5 minute read

The best thing about PHP is it's low level of entry. There's very few hurdles these days to get started.

Not only that but PHP has been around for long enough and is now mature enough to make no bones about it’s significance in the industry. Gone are the days where PHP was once the punchline of many jokes.

This has been aided by have the right tools for the job, as like the old saying goes, “a bad workman always blames his tools”.

That’s why it’s so important to get a development environment setup that’s right for your work.

Over the years my toolset has changed significantly, as what once would do the job would simply hinder my speed and agility.

I’ve since moved to a pretty modern and nifty toolset which I’m likely to run with for a while, however what is right now, might not be right in the future, so it’s key to bare that in mind.


Probably the most important thing for me is the Integrated Development Environment (IDE).

I tried a number of different editors that claimed to be IDE-like over the years, including UltraEdit, Notepad++, EditPad, EditPlus, PSPad, Dreamweaver, Nano, e text editor. Although they were lightweight and snappy, I didn’t get along with any of them for PHP development.

In the meantime I tried Eclipse and Eclipse-based Aptana Studio, but the slow and bulky systems were a turn-off.

After toying around with Java at University I finally discovered NetBeans which had a specific version especially for PHP. This felt very comfortable.

At the time, my development was done over FTP to a production server and NetBeans was perfect at performing these kind of updates, unlike any other IDE I had tried.

I since migrated away from FTP to using version control, going from CVS to Subversion (SVN) and finally GIT, which NetBeans supports right out of the box.

Find an IDE that works with your existing toolset, heck, try NetBeans, see what works for you.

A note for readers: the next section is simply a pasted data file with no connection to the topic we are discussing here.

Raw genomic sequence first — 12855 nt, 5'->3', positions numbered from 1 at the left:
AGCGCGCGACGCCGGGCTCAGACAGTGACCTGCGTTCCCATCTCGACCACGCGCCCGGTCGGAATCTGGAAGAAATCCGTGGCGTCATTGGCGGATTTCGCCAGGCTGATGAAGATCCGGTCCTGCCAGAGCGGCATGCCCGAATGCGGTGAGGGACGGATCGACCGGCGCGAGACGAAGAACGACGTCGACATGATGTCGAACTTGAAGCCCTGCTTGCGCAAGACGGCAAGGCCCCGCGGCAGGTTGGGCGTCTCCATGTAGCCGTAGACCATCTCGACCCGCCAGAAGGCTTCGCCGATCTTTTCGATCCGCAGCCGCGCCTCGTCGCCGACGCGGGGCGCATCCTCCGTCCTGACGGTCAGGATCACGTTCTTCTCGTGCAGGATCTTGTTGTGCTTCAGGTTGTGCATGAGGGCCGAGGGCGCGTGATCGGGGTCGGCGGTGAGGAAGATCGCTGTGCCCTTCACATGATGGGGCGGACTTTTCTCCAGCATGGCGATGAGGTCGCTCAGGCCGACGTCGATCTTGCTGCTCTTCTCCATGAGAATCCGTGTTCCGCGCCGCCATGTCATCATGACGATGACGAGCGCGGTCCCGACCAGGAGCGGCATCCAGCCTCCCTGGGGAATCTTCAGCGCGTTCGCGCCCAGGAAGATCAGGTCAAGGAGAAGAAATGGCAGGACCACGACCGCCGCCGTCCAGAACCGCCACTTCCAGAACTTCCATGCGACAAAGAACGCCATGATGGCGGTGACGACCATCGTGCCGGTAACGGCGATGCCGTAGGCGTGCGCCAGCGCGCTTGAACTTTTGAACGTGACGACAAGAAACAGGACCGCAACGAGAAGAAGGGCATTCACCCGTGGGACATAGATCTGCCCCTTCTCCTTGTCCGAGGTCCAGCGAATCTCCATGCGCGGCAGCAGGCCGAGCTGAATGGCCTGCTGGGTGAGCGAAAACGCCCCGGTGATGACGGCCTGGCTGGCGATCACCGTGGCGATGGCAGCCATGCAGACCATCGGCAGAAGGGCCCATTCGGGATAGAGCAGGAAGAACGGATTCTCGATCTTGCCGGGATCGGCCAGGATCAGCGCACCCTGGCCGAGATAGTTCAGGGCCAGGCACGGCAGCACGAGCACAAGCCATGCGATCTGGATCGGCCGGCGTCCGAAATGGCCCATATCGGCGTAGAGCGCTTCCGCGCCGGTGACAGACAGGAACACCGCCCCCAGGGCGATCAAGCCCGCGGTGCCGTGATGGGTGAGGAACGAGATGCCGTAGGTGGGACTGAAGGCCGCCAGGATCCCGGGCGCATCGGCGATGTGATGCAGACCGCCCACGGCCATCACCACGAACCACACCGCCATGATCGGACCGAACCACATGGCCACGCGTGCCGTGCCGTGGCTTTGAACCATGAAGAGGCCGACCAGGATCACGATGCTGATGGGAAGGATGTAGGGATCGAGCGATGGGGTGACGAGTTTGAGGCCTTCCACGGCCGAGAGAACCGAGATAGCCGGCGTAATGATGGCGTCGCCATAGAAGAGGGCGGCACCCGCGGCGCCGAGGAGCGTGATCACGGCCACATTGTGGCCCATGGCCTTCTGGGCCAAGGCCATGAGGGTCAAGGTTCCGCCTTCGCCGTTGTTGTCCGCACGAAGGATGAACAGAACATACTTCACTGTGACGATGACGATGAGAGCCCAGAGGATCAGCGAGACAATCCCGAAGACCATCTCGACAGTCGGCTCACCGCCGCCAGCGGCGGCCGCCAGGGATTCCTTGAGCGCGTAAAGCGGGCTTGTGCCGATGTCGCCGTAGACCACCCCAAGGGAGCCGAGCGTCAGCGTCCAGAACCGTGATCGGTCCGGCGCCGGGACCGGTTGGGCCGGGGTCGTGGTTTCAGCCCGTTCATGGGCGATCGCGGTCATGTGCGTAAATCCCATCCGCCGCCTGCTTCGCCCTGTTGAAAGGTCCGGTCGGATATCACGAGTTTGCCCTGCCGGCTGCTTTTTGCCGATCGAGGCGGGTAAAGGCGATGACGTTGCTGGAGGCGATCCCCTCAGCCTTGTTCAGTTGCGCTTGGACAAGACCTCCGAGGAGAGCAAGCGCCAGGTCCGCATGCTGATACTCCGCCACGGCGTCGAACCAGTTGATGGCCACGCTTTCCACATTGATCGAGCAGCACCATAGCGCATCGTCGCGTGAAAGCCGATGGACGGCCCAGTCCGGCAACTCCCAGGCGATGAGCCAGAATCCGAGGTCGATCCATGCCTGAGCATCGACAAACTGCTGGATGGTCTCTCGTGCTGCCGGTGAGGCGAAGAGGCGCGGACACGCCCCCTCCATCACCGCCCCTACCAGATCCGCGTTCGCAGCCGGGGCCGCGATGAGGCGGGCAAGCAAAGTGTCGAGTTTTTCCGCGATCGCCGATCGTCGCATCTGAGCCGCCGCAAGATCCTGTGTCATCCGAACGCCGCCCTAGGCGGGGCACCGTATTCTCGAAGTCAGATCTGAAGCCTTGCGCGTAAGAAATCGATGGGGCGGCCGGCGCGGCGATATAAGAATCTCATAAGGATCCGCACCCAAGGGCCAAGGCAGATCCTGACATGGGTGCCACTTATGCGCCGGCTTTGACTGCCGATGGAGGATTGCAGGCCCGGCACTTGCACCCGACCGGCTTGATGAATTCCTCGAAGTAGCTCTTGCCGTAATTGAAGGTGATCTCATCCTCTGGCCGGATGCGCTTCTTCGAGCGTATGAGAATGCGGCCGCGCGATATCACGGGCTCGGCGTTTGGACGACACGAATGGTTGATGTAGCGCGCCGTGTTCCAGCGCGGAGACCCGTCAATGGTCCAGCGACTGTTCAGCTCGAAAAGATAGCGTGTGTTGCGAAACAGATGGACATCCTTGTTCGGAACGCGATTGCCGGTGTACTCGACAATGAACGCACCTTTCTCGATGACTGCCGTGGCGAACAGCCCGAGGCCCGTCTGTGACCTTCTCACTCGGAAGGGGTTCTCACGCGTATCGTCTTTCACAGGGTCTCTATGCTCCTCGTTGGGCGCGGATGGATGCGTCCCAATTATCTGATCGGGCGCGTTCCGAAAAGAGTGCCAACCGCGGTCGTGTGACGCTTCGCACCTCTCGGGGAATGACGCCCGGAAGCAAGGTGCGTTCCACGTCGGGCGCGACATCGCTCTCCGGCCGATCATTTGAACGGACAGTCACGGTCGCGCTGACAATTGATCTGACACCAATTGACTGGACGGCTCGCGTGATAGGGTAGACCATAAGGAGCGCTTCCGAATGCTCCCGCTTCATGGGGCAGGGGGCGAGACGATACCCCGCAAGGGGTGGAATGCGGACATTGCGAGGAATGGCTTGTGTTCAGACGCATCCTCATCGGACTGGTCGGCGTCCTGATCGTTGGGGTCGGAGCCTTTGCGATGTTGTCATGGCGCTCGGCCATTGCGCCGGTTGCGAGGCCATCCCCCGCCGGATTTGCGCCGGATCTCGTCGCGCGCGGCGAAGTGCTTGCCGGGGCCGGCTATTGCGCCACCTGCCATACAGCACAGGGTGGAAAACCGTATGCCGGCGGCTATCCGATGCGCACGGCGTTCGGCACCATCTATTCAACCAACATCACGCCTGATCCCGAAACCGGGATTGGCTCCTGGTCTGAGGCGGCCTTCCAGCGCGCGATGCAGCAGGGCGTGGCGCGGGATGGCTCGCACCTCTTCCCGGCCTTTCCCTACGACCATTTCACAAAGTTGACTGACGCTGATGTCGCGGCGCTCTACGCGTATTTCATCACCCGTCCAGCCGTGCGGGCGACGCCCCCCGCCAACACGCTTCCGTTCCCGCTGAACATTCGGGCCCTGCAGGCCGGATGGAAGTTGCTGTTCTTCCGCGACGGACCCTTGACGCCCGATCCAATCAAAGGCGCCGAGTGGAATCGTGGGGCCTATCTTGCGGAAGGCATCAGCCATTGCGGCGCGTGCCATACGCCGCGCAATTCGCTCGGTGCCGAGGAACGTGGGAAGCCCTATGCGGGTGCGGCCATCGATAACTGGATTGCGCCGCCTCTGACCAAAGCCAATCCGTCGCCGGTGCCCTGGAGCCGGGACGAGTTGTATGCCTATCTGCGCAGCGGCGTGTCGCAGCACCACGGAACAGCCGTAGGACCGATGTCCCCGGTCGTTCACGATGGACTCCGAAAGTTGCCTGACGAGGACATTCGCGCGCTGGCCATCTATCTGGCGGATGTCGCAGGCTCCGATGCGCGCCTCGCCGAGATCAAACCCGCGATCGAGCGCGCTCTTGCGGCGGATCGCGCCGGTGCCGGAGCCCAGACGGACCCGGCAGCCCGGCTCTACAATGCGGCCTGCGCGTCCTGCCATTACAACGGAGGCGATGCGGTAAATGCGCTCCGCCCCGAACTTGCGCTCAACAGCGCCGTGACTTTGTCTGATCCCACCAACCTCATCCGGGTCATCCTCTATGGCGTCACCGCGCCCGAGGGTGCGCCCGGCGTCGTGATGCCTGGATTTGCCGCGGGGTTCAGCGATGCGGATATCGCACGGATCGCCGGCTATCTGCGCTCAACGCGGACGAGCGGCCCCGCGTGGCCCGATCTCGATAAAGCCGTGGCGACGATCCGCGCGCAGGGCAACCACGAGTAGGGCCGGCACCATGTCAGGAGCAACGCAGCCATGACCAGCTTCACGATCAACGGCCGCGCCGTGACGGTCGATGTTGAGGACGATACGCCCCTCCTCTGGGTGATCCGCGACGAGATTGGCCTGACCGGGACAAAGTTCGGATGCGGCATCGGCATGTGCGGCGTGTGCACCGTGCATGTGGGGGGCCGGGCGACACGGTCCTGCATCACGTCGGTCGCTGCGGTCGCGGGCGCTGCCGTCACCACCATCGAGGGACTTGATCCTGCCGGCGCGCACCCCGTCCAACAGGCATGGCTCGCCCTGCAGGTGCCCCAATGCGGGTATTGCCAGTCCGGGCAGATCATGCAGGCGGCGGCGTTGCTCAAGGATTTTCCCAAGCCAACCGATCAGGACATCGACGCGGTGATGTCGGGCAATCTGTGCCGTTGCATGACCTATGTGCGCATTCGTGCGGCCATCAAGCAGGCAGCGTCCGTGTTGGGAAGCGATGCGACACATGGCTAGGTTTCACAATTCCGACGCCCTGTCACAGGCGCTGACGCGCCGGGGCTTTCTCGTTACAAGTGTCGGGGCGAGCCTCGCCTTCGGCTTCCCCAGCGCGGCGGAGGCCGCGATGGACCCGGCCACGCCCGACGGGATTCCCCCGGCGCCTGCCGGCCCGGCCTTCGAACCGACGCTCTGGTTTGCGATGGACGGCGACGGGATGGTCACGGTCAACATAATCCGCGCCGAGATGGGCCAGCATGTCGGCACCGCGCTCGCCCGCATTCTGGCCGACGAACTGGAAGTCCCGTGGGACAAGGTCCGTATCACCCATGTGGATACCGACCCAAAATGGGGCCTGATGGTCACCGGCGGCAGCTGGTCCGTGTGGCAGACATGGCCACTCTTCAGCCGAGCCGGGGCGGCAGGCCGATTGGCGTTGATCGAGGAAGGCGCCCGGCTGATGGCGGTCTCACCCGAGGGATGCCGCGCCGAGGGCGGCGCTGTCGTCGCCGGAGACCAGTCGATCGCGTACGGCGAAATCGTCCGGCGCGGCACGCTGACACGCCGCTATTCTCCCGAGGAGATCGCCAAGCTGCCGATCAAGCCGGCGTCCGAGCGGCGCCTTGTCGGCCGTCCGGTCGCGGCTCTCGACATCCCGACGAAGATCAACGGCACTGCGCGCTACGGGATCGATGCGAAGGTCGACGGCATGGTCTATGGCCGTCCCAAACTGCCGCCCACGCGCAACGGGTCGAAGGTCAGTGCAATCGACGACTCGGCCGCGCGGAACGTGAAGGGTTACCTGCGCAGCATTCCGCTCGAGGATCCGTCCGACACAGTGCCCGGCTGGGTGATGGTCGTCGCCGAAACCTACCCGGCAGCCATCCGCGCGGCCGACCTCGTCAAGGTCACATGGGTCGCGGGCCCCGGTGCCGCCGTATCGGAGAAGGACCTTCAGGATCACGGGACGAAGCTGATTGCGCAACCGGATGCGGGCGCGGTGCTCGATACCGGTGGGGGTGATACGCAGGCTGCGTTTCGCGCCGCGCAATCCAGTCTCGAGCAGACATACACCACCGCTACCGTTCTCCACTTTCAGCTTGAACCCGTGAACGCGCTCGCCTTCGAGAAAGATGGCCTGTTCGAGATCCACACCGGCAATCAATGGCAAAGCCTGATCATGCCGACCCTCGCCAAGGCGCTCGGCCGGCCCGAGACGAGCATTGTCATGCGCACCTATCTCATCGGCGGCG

Get this right and you’ll wonder what you ever did without it.


Another important thing to get right is your client and plugin tools.

Years ago, after being a big fan of Firefox and using it for many years, I eventually moved on, coaxed by the sheer speed of Google Chrome.

One of the best features of Google Chrome was and still is the “Developer Tools” which are baked in, unlike Firefox which required a number of plugins which as it turns out, were responsible for the drop in performance.

Somewhat ironically, Google Chrome, famed for it’s speed has since become a victim of it’s own success, now beginning to slow down due to the extensions, so it’s wise to pick them carefully.

One of the toolbars that I loved in Firefox was the “Web Developer Toolbar” which when it was ported to Chrome I instantly loaded. A very useful tool for any.

ColorZilla (the eyedrop picker) and the screenshot extension are among the few extensions that I can’t seem to live without.


Until recently, I would usually switch between testing using production virtual servers, older local hardware servers or installing server stack software bundles such as XAMPP locally.

None of these were particularly perfect as you never knew what you were going to get.

What might work in one environment might never work anywhere else.

That’s where tools such as Vagrant and Puppet come in…

Vagrant is computer software for creating and configuring virtual development environments, generally powered by VirtualBox.